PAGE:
A victims’ campaigner has won High Court permission to pursue legal action over the holding of a border poll in Northern Ireland.
Raymond McCord was granted leave to seek a judicial review of the British government’s alleged failure to implement a policy for calling a referendum on Irish unity.
A judge ruled he has established an arguable case that the current discretionary arrangements are unlawful.
With his challenge now advancing to a full hearing later this year, Mr McCord insisted he wanted to remove any possible political abuse of the constitutional issue.
He said: “It’s about taking the green and orange out of the decision, and that’s how it should be.”
The staunch unionist is mounting separate challenges in Belfast and Dublin over the current provisions for going to the public.
His case against the British administration questions the legality and transparency of the provisions for holding a border poll.
Under the 1998 Good Friday Agrement a referendum can be called if the secretary of state believes a majority of people in Nothern Ireland no longer want to remain part of the United Kingdom.
Mr McCord, an outspoken critic of loyalist paramilitaries since a UVF gang beat his son Raymond Jnr to death in 1997, is not pressing for such a poll.
But the Belfast man believes authority for calling such a significant ballot should not rest with one individual.
He claims the current criteria is too vague and undermines the agreement.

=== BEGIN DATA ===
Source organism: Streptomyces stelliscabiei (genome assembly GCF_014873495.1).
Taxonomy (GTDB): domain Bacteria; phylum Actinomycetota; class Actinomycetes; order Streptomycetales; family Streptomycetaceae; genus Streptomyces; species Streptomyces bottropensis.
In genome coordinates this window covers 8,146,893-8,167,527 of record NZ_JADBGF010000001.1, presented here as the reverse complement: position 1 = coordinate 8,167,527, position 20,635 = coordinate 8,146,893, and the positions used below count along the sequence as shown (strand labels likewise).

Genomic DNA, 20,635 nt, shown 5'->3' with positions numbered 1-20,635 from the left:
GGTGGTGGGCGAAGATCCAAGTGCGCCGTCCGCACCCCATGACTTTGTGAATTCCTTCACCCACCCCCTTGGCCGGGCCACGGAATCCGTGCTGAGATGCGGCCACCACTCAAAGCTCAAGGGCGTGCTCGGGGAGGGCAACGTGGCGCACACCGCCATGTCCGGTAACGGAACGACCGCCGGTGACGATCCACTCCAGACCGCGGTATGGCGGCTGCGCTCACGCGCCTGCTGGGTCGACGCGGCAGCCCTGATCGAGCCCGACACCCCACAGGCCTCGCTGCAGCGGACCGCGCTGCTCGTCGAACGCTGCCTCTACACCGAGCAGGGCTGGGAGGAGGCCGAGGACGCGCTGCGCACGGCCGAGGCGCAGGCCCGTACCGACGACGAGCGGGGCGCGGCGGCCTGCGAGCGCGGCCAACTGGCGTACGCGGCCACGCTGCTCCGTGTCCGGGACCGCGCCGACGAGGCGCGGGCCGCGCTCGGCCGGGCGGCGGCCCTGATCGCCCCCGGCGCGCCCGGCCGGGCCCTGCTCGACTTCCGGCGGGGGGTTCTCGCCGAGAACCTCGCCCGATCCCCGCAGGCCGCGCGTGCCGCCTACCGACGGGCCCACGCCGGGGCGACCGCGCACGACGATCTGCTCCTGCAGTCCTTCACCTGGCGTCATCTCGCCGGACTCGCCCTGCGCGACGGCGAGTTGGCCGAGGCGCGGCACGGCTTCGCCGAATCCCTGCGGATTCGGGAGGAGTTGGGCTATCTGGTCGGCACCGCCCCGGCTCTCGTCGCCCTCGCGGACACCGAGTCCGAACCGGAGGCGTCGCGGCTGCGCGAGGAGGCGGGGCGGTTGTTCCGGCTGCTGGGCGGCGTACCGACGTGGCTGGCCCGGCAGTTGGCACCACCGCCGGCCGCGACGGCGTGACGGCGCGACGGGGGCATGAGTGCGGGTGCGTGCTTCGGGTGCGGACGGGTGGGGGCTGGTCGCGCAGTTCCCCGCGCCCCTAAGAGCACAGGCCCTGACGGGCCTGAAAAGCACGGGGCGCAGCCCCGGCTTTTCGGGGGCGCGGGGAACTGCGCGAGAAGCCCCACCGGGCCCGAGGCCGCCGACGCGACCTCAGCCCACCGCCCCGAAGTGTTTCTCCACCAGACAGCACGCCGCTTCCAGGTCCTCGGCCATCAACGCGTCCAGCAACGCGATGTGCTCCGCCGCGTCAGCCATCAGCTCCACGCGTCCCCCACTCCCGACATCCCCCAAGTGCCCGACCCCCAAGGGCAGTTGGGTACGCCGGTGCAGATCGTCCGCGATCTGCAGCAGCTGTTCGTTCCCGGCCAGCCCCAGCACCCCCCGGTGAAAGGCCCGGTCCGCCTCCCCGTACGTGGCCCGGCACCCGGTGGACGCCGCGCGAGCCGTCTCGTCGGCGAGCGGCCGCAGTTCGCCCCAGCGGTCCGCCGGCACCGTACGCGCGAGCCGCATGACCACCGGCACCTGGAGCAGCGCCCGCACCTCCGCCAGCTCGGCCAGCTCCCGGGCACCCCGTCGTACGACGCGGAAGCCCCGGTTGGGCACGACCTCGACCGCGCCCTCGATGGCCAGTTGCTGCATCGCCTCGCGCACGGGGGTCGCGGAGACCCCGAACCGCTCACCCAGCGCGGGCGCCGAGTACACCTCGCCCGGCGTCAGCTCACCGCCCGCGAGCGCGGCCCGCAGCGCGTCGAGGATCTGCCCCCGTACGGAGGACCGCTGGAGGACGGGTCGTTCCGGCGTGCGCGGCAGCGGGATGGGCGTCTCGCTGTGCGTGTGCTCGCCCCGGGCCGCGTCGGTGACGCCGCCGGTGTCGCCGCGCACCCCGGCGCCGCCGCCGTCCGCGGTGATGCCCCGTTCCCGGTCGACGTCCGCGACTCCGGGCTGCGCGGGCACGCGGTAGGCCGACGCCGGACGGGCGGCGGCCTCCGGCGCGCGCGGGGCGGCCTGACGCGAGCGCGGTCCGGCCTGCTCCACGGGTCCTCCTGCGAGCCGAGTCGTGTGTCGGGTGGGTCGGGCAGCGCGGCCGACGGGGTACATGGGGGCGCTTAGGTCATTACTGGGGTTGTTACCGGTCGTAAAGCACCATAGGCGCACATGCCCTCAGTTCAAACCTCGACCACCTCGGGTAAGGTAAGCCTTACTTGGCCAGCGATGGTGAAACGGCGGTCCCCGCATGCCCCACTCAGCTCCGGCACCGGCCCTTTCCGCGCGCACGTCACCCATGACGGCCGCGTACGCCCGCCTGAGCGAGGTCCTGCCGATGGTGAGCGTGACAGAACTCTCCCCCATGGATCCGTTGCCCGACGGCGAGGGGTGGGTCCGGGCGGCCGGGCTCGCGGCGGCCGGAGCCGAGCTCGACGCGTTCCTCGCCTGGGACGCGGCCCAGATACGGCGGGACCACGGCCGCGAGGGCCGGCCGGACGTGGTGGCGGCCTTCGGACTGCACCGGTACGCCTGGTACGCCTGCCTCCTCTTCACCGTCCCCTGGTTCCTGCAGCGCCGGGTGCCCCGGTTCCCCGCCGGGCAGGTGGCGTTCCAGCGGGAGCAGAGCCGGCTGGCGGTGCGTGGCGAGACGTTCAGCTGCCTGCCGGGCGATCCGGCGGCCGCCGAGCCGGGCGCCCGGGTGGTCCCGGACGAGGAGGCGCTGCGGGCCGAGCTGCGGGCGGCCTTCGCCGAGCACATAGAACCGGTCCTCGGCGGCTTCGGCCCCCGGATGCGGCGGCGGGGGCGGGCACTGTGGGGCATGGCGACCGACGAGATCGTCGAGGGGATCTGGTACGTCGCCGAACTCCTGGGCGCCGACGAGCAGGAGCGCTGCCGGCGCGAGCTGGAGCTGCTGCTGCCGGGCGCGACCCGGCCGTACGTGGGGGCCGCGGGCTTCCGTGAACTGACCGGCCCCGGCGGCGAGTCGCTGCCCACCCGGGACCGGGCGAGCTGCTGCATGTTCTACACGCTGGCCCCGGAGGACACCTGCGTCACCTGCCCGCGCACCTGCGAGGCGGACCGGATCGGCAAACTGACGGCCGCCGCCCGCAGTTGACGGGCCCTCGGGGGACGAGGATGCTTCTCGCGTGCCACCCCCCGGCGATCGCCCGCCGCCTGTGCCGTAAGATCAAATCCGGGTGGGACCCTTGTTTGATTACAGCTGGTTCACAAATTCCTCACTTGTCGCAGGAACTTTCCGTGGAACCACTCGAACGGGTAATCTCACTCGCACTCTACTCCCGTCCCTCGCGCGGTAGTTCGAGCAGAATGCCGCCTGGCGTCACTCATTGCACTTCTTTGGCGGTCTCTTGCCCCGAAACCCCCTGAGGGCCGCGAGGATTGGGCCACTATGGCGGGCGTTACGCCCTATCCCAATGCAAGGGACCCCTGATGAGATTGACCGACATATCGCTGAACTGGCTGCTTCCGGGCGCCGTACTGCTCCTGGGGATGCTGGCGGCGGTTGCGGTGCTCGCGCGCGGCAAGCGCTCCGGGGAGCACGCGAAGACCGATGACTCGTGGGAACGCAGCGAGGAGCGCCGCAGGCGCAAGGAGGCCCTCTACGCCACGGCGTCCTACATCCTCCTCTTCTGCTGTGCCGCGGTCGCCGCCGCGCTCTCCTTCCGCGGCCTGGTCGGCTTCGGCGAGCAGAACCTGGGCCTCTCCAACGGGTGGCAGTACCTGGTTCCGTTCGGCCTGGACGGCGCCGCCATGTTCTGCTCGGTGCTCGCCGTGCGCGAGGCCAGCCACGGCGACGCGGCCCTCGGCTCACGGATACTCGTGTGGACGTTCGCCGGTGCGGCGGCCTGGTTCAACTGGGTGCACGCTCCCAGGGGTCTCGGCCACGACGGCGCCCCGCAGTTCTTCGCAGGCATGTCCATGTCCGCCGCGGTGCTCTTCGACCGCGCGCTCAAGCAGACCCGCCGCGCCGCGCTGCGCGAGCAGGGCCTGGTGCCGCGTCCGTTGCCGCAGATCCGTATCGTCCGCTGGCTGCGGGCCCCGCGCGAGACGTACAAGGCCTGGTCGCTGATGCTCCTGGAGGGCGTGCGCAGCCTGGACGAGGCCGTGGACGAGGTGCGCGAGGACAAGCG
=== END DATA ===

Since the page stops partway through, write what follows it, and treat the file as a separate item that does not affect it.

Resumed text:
It was confirmed in court that government’s position remains the same since Karen Bradley took over from James Brokenshire as secretary of state.
No opposition was raised to Mr McCord being permitted to continue his challenge to the alleged lack of policy.
The judge, Sir Paul Girvan, held: “I’m persuaded there are legal arguments there which justify the granting of leave.”
The verdict means Mr McCord has now secured the legal right to press ahead with cases in both jurisdictions.
He has already been granted leave at the High Court in Dublin to take proceedings against the Irish state, taoiseach, minister for foreign affairs and attorney general.
Following the latest determination in Belfast he described the holding of a border poll as the biggest decision since Northern Ireland’s formation.
“As it stands it’s left at the discretion of one person, a politician who doesn’t live here,” Mr McCord said.
“It’s open to abuse and we need a policy set in stone so that it can’t be abused by any political parties for political gain.”
His solicitor, Ciaran O’Hare, also called for clarity and transparency.
“At this juncture, it appears that the decision whether or not to hold a poll is at the whim of one person and the public have no insight whatsoever into the decision making process,” Mr O’Hare said.
“My client is looking forward to the full hearing of his case, which will be one of the most important constitutional cases that have ever come before the court.”